Three ongoing waterfront projects in the state’s largest cities top the list of millions in funding sought in the upcoming capital appropriations bill by consortia representing the most populous regions in Ohio.
Among the biggest asks are $13.5 million for three projects tied to Cleveland’s lakefront improvement initiative, a $10 million boost for next phase of The Banks development in Cincinnati, and $5 million each for Columbus’s Peninsula Park and Center of Science and Industry, both of which are located along the banks of the Scioto River downtown.
The requests for the Fiscal Year 2017-2018 capital bill were detailed in proposals submitted in recent weeks to the General Assembly and Gov. John Kasich‘s administration. They set the stage for some intense behind-the-scenes horse trading among lawmakers and administration officials ahead this spring’s introduction of the usually biannual bricks-and-mortar legislation.
If history is any guide, debate over the local “community project” requests will consume most of the deliberations on the bill even though the money allotted to such initiatives – usually on a matching fund basis tied with local input – accounts for only a fraction of the total bond-backed outlay in the package.
For instance, the last two-year capital bill (HB497, 130th General Assembly) included about $2.4 billion in new state project spending, of which only $168 million was earmarked for the local projects. Still, Mr. Kasich’s proposed process for divvying up those funds and the administration’s own development of a “wish list” rankled legislative leaders who saw his moves as an overreach into General Assembly prerogatives.
This time around, the administration has apparently been less prescriptive, and Speaker Cliff Rosenberger (R-Clarksville) reiterated recently that he viewed the process as one better led by lawmakers with close ties to the communities.
“The members who represent these districts understand best their communities and those members will be the folks that will be driving this capital bill process because in the end they’re voting on it,” he said.
Speaker Rosenberger said the total amount of funding for community projects “might be a little less than last time,” but the number isn’t finalized.
The local project target for this year’s version, which is expected to be unveiled in early April, is about $150 million, according to other officials familiar with the planning discussions, and per usual, the total amount of requests will exponentially exceed that guidance limit.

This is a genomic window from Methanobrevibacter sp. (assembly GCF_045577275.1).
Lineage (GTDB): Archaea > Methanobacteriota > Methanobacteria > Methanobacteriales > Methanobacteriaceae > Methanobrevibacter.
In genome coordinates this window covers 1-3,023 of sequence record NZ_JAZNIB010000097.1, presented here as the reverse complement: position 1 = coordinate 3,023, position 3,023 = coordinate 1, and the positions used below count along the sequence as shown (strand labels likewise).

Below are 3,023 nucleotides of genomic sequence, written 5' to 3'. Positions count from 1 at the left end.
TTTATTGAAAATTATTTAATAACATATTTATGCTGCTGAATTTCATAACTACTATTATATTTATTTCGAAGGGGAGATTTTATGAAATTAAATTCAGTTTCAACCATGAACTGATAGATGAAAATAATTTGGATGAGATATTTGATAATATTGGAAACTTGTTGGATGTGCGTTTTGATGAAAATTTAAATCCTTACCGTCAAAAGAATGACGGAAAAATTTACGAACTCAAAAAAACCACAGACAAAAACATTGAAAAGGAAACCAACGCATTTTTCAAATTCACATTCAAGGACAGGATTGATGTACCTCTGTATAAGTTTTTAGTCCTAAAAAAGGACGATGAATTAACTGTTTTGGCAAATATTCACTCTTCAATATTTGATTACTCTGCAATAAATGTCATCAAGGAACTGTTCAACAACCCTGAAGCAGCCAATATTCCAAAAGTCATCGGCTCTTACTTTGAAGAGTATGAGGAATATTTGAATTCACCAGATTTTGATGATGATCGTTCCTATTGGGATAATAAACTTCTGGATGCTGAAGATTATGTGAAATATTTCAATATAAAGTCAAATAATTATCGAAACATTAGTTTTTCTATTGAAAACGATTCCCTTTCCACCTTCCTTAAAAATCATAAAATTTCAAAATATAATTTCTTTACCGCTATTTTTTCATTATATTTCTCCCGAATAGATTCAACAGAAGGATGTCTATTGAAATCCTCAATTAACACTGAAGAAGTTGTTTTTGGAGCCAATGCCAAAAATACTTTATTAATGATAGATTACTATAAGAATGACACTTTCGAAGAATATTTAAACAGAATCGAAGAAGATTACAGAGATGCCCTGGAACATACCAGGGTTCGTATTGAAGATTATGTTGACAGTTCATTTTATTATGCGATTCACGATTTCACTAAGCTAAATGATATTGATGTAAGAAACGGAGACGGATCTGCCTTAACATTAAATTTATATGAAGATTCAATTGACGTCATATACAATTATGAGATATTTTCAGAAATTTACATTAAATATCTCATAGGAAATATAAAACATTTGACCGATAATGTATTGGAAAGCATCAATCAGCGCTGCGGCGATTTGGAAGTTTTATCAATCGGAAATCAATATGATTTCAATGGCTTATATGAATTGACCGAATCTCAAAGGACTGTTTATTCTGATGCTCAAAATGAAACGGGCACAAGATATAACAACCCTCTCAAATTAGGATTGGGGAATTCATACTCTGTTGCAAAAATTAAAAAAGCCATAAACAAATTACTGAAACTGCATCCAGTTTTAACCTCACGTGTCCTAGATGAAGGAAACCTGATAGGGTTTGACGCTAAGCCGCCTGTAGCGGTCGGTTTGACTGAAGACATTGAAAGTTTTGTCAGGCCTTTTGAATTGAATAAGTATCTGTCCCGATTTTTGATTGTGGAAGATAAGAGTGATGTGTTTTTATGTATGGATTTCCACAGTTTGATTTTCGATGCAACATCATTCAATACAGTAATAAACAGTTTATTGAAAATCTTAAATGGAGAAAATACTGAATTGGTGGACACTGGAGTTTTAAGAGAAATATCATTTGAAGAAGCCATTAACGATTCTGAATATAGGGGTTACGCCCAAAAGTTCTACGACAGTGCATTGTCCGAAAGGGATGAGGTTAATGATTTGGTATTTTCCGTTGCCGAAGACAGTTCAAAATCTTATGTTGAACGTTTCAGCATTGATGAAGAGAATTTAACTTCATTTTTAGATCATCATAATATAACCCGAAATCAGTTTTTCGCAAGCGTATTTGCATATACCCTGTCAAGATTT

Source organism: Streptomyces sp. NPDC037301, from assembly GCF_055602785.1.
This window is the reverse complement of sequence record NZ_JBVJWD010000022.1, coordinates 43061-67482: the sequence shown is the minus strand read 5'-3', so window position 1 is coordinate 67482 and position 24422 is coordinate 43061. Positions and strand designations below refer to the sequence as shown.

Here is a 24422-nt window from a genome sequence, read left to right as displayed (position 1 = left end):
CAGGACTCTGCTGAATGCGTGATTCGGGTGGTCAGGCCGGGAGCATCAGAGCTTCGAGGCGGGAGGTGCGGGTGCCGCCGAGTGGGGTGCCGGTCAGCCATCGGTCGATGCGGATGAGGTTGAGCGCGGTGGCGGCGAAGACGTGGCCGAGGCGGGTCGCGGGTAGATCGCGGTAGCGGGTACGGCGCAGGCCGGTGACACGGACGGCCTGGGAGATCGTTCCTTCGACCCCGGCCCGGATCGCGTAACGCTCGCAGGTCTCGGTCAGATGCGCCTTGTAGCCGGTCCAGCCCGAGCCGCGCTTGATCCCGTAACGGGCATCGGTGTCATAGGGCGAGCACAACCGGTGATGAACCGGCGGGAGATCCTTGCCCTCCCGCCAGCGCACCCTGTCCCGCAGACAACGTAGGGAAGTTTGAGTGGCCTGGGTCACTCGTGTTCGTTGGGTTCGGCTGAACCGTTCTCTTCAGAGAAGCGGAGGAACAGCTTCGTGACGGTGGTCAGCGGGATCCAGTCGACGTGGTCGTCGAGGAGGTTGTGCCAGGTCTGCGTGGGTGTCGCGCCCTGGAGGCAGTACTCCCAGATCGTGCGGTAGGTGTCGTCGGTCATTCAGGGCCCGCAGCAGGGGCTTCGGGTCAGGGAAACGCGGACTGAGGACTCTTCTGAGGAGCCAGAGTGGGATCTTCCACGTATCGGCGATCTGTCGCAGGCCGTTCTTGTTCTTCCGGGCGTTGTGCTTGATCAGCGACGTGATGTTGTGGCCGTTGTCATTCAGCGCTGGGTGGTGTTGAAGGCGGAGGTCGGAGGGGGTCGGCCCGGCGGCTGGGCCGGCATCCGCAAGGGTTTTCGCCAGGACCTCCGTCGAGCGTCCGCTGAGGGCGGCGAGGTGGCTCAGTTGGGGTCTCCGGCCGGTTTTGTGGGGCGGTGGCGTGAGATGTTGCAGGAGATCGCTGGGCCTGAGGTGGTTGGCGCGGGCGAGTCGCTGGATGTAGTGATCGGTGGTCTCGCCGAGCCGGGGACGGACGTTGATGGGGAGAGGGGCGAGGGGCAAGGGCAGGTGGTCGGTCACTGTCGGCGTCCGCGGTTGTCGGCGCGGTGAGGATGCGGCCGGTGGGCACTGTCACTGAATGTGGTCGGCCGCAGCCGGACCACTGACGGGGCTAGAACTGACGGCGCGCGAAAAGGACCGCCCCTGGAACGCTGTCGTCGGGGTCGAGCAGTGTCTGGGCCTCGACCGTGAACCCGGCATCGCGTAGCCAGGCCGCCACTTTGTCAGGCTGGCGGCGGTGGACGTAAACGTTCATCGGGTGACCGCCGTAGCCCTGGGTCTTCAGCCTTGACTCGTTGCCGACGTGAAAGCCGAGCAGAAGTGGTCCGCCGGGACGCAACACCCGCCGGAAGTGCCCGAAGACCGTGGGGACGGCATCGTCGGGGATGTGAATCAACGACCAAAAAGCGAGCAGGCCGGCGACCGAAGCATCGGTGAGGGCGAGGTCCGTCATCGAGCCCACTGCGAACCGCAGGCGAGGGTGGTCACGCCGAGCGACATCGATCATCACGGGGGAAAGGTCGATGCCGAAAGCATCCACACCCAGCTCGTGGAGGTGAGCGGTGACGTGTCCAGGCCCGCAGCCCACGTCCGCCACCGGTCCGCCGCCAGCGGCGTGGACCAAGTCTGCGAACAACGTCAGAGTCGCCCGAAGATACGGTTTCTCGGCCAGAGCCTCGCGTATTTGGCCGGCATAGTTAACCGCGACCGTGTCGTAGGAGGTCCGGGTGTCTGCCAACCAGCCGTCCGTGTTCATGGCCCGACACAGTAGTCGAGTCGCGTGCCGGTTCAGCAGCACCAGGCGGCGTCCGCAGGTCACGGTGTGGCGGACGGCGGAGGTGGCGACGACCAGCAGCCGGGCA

House Finance Committee Chairman Rep. Ryan Smith (R-Bidwell) said he has asked members to submit project proposals by Feb. 15 with the expectation that a capital bill will be introduced when lawmakers return from spring break.
Without providing details of projects he and other members are looking to fund, he said he’s asked members to “hone in” on requests that are in line with those that have qualified for dollars in the past.
“I don’t have a big priority or anything at this point,” Rep. Smith said in an interview. “My focus right now is just to collect all the information I can from all the different sources and sit down with members and talk through it and see what we can include in the bill.”
The submissions from the regional groups represent the next phase of capital bill planning, which started last year when the Office of Budget and Management issued its guidance to state agencies for seeking funds to further their facility needs.
If the process plays out like it did two years ago, the funding deals will be all but cut by the time the bill is introduced and it will sail through the legislature without any major changes.
This year’s version is likely to start in the Senate, although given how the process has worked in recent years, the chamber of origin is somewhat perfunctory. The upper chamber, for instance, did not amend the House-passed version of the last capital bill, sending it straight to Gov. Kasich for his signature with strong bipartisan support and without the need for a concurrence vote.
While individual cities and counties will ply the legislature for certain projects, the larger metropolitan regions in the state usually account for most of the community appropriations. As such, and to avoid squabbling that could put project funding at risk, those local government entities usually band together to develop regional proposals or “white papers” they present to the state in a united front.
An example of how the process can get dicey on the local level came to light late last year when Mahoning Valley lawmakers sent a letter to local community leaders telling them to submit requests directly to their offices.
The lawmakers said they became alarmed when the Youngstown/Warren Regional Chamber “had reportedly been soliciting various entities to retain them on a fee-for-service basis to advocate for capital bill requests.”
“In order to avoid even the mere appearance of impropriety we will not regard the chamber as a facilitator or evaluator of capital bill requests going forward,” the letter stated.